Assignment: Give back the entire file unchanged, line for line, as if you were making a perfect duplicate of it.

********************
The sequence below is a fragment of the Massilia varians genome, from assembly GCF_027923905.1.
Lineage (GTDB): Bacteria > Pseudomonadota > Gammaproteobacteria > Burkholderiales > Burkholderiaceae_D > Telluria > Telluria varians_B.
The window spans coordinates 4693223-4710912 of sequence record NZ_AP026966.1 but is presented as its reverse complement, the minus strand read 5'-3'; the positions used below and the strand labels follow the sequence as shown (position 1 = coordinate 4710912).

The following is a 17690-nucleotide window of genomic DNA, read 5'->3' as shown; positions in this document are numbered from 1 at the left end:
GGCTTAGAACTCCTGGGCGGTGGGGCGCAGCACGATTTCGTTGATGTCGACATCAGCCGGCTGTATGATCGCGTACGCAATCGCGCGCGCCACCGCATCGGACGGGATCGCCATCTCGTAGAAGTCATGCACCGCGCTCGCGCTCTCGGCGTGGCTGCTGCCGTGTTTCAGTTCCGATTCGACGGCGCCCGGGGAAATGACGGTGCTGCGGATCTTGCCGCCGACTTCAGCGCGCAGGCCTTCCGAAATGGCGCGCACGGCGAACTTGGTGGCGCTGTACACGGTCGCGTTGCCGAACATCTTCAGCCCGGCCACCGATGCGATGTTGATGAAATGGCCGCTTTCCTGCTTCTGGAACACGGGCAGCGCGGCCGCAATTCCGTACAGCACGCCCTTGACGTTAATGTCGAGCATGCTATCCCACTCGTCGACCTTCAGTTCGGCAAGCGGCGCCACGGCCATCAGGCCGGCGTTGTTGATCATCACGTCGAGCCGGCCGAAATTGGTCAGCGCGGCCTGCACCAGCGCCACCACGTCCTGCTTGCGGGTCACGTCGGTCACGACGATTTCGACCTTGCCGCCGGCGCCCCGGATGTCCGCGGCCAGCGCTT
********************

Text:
The sequence below is a fragment of the Massilia varians genome, from assembly GCF_027923905.1.
Lineage (GTDB): Bacteria > Pseudomonadota > Gammaproteobacteria > Burkholderiales > Burkholderiaceae_D > Telluria > Telluria varians_B.
The window spans coordinates 4693223-4710912 of sequence record NZ_AP026966.1 but is presented as its reverse complement, the minus strand read 5'-3'; the positions used below and the strand labels follow the sequence as shown (position 1 = coordinate 4710912).

The following is a 17690-nucleotide window of genomic DNA, read 5'->3' as shown; positions in this document are numbered from 1 at the left end:
GGCTTAGAACTCCTGGGCGGTGGGGCGCAGCACGATTTCGTTGATGTCGACATCAGCCGGCTGTATGATCGCGTACGCAATCGCGCGCGCCACCGCATCGGACGGGATCGCCATCTCGTAGAAGTCATGCACCGCGCTCGCGCTCTCGGCGTGGCTGCTGCCGTGTTTCAGTTCCGATTCGACGGCGCCCGGGGAAATGACGGTGCTGCGGATCTTGCCGCCGACTTCAGCGCGCAGGCCTTCCGAAATGGCGCGCACGGCGAACTTGGTGGCGCTGTACACGGTCGCGTTGCCGAACATCTTCAGCCCGGCCACCGATGCGATGTTGATGAAATGGCCGCTTTCCTGCTTCTGGAACACGGGCAGCGCGGCCGCAATTCCGTACAGCACGCCCTTGACGTTAATGTCGAGCATGCTATCCCACTCGTCGACCTTCAGTTCGGCAAGCGGCGCCACGGCCATCAGGCCGGCGTTGTTGATCATCACGTCGAGCCGGCCGAAATTGGTCAGCGCGGCCTGCACCAGCGCCACCACGTCCTGCTTGCGGGTCACGTCGGTCACGACGATTTCGACCTTGCCGCCGGCGCCCCGGATGTCCGCGGCCAGCGCTT